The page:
By the way, according to them (JANA and Calstrs), they have about $2 billion in Apple stock. Apple’s market cap is about $900 billion.

WHOSE MONEY IS BEING PLAYED WITH?

When it comes to the activist hedge funds, that’s really their business. If that’s how they’ve advertised themselves to their investors, this is the sort of behavior one would expect.

However, I imagine that there are various pension funds in those hedge funds, on top of the public pension funds that are issuing dicta under their own names. Would they like to divulge who is investing with them?

Even more clearly: the pension money is not the property of the politicians throwing their weight around.

I assume the politicians out there politicking think it will lift them to bigger and better things (maybe not higher office – diBlasio is delusional if he thinks he can get to be governor, much less President – but a cushy lobbyist position where they get bought off for brownie points could be their glide path.)

But it may not bring them kudos anywhere.

SOME COMMENTS FROM THOSE WHO KNOW BETTER

Now, people like me can go on about how foolish this politciking is with other people’s money, but let us consider messages from two people: one who is in the catbird seat right now, and one who used to be.

First, Christopher B. Burnham, the former state treasurer of Connecticut, who had been sole fiduciary of the $16 billion Connecticut pension system at the time: Pensions should avoid politics and invest for the benefit of our workers

Why do public fiduciaries think they should impose their political agenda on other people’s retirement benefits? Is not the standard of care to manage public retirement funds with the highest return at the lowest reasonable risk? With more than 50 percent of all state pension funds significantly underfunded and at least five states, including my native Connecticut, facing immanent bankruptcy due to grossly unfunded state employee and teacher pension systems, why would both beneficiaries and taxpayers, who will be forced to makeup those liabilities, want to politicize the management of the money? As I will also be a beneficiary in a few years, please manage the money without a political agenda.

When I was elected state treasurer of Connecticut in 1994, I inherited the worst performing state pension system in America for the previous 10 years. Within the first six months we fired the vast majority of money managers and indexed 75 percent of the portfolio. Yet, I was attacked for holding tobacco stocks in the portfolio, by virtue of the fact that we owned an S&P 500 stock index fund. I refused to play politics with the pension, particularly after 10 years of politics had relegated pension fund performance to the gutter. Instead, we focused on the highest return at a reasonable risk, and performance skyrocketed from dead last to the top 25 percent in the country, overnight.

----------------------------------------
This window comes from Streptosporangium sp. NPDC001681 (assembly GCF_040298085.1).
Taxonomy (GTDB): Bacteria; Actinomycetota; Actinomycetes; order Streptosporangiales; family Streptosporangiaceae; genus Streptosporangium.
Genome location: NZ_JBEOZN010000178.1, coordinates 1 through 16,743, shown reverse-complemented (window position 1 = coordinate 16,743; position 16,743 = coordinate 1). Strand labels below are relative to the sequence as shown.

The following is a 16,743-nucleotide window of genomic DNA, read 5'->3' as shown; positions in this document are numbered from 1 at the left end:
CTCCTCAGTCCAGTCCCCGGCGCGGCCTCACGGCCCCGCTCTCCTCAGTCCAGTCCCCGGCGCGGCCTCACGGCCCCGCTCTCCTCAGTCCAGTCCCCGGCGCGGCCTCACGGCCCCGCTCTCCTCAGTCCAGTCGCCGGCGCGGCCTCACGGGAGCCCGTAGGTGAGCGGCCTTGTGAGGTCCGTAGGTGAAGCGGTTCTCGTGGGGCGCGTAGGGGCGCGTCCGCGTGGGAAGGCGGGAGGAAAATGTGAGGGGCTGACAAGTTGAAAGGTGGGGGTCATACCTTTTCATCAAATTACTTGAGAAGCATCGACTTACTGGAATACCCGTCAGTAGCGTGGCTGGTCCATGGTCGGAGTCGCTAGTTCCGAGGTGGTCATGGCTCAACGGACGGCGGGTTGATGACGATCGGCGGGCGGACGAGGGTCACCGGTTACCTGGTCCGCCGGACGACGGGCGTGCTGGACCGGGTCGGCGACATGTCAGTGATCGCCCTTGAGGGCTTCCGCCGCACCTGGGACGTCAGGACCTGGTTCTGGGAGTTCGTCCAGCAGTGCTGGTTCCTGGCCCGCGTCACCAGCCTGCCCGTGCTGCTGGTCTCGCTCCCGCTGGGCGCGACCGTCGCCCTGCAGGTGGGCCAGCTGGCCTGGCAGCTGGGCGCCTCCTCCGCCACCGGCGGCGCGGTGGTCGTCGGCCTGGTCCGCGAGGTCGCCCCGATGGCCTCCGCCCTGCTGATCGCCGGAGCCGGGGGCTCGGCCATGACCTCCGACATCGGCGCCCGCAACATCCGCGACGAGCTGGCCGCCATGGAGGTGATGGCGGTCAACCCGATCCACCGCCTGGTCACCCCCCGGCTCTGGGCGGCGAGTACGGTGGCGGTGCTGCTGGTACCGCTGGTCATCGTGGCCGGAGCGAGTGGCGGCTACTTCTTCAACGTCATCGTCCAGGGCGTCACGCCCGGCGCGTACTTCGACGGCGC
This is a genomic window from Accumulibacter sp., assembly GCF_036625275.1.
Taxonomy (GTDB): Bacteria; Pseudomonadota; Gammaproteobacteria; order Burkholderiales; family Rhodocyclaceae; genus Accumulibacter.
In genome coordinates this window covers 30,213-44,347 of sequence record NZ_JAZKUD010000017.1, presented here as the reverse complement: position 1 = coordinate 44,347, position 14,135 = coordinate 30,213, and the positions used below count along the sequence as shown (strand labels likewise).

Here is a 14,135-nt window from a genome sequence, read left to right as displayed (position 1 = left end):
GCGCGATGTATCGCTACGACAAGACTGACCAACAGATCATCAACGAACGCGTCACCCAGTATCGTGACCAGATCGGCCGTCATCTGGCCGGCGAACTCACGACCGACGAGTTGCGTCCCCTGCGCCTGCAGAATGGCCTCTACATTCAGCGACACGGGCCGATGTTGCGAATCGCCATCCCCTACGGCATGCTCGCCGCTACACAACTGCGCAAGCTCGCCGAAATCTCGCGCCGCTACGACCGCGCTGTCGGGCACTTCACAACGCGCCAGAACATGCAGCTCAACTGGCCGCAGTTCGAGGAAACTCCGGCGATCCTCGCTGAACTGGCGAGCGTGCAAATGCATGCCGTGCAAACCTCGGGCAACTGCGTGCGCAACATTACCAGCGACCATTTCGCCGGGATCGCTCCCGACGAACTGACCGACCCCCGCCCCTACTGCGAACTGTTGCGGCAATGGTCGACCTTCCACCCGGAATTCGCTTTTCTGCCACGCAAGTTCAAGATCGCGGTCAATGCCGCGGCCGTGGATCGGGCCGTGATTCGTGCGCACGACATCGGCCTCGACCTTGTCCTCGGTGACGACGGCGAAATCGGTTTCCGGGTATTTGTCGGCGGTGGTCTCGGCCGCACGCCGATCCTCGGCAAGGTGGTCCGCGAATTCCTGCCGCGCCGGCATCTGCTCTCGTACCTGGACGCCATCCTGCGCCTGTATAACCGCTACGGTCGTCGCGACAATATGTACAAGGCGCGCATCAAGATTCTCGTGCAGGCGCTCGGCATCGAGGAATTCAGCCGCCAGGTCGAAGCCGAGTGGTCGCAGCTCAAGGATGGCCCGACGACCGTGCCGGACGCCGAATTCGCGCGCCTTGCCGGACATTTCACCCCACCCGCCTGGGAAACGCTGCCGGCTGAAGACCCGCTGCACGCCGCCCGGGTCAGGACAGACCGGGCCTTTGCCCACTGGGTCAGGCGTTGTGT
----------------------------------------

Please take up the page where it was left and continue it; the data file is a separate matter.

…. to force a political agenda to be shoved into the investment of their retirement accounts is wrong, and a clear violation of fiduciary responsibility. Moreover, if you divest from energy investments, where do you stop? If you remove energy companies, why not remove fast food companies? How about booze, gambling and producers of sugary drinks? As a combat veteran, I am very grateful for the strength of our American defense industry and believe we should invest more in defense companies. Would everyone else agree with me?

Well, maybe they’re a good long-term investment. But I wouldn’t assume so without checking the financials, management, etc.

Unfortunately, he gives an out:

Unless mandated by law, such as owning shares in companies doing business in North Korea, there is no room for ideological agendas in the management of other people’s money, particularly our teachers and government employees.

This is asking for politicians who are not in a fiduciary position to pass laws handcuffing the actual fiduciaries. Maybe he’s ignorant of such pushes, not being in California and all.

Now, Tom DiNapoli is the current comptroller of New York and the sole fiduciary of the state pension funds — let’s see what he has to say:

State Comptroller Tom DiNapoli cautioned again this week that the financial interests of the state pension fund must be weighed when considering divestment from fossil fuels.